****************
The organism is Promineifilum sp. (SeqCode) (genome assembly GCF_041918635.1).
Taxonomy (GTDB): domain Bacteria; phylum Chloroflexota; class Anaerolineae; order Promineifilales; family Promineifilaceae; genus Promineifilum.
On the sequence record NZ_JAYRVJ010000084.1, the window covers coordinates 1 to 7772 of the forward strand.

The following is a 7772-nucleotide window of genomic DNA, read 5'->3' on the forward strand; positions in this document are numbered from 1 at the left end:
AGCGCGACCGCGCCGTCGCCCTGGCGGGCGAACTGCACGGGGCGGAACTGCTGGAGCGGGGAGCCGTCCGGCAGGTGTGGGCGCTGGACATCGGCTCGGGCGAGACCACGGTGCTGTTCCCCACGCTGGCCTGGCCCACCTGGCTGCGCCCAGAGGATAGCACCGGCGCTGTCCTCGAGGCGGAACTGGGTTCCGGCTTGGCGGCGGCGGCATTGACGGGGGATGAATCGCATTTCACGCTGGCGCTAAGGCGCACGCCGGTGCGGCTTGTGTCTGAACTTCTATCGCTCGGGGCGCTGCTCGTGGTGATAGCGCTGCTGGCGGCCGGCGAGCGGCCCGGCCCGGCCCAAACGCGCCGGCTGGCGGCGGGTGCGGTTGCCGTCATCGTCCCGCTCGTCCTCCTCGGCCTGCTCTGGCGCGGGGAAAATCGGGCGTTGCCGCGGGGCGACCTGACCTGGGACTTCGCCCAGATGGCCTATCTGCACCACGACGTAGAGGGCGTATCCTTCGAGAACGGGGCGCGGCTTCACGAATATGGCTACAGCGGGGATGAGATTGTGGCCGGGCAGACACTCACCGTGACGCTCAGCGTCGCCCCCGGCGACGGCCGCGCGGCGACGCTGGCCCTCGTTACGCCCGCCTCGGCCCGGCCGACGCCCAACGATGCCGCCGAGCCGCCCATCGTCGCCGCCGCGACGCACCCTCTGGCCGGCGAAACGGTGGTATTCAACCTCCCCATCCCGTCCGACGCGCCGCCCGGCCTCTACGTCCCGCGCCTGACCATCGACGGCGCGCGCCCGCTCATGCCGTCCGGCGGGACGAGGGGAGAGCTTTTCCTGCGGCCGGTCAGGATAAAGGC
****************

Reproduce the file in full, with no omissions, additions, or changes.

The organism is Promineifilum sp. (SeqCode) (genome assembly GCF_041918635.1).
Taxonomy (GTDB): domain Bacteria; phylum Chloroflexota; class Anaerolineae; order Promineifilales; family Promineifilaceae; genus Promineifilum.
On the sequence record NZ_JAYRVJ010000084.1, the window covers coordinates 1 to 7772 of the forward strand.

The following is a 7772-nucleotide window of genomic DNA, read 5'->3' on the forward strand; positions in this document are numbered from 1 at the left end:
AGCGCGACCGCGCCGTCGCCCTGGCGGGCGAACTGCACGGGGCGGAACTGCTGGAGCGGGGAGCCGTCCGGCAGGTGTGGGCGCTGGACATCGGCTCGGGCGAGACCACGGTGCTGTTCCCCACGCTGGCCTGGCCCACCTGGCTGCGCCCAGAGGATAGCACCGGCGCTGTCCTCGAGGCGGAACTGGGTTCCGGCTTGGCGGCGGCGGCATTGACGGGGGATGAATCGCATTTCACGCTGGCGCTAAGGCGCACGCCGGTGCGGCTTGTGTCTGAACTTCTATCGCTCGGGGCGCTGCTCGTGGTGATAGCGCTGCTGGCGGCCGGCGAGCGGCCCGGCCCGGCCCAAACGCGCCGGCTGGCGGCGGGTGCGGTTGCCGTCATCGTCCCGCTCGTCCTCCTCGGCCTGCTCTGGCGCGGGGAAAATCGGGCGTTGCCGCGGGGCGACCTGACCTGGGACTTCGCCCAGATGGCCTATCTGCACCACGACGTAGAGGGCGTATCCTTCGAGAACGGGGCGCGGCTTCACGAATATGGCTACAGCGGGGATGAGATTGTGGCCGGGCAGACACTCACCGTGACGCTCAGCGTCGCCCCCGGCGACGGCCGCGCGGCGACGCTGGCCCTCGTTACGCCCGCCTCGGCCCGGCCGACGCCCAACGATGCCGCCGAGCCGCCCATCGTCGCCGCCGCGACGCACCCTCTGGCCGGCGAAACGGTGGTATTCAACCTCCCCATCCCGTCCGACGCGCCGCCCGGCCTCTACGTCCCGCGCCTGACCATCGACGGCGCGCGCCCGCTCATGCCGTCCGGCGGGACGAGGGGAGAGCTTTTCCTGCGGCCGGTCAGGATAAAGGC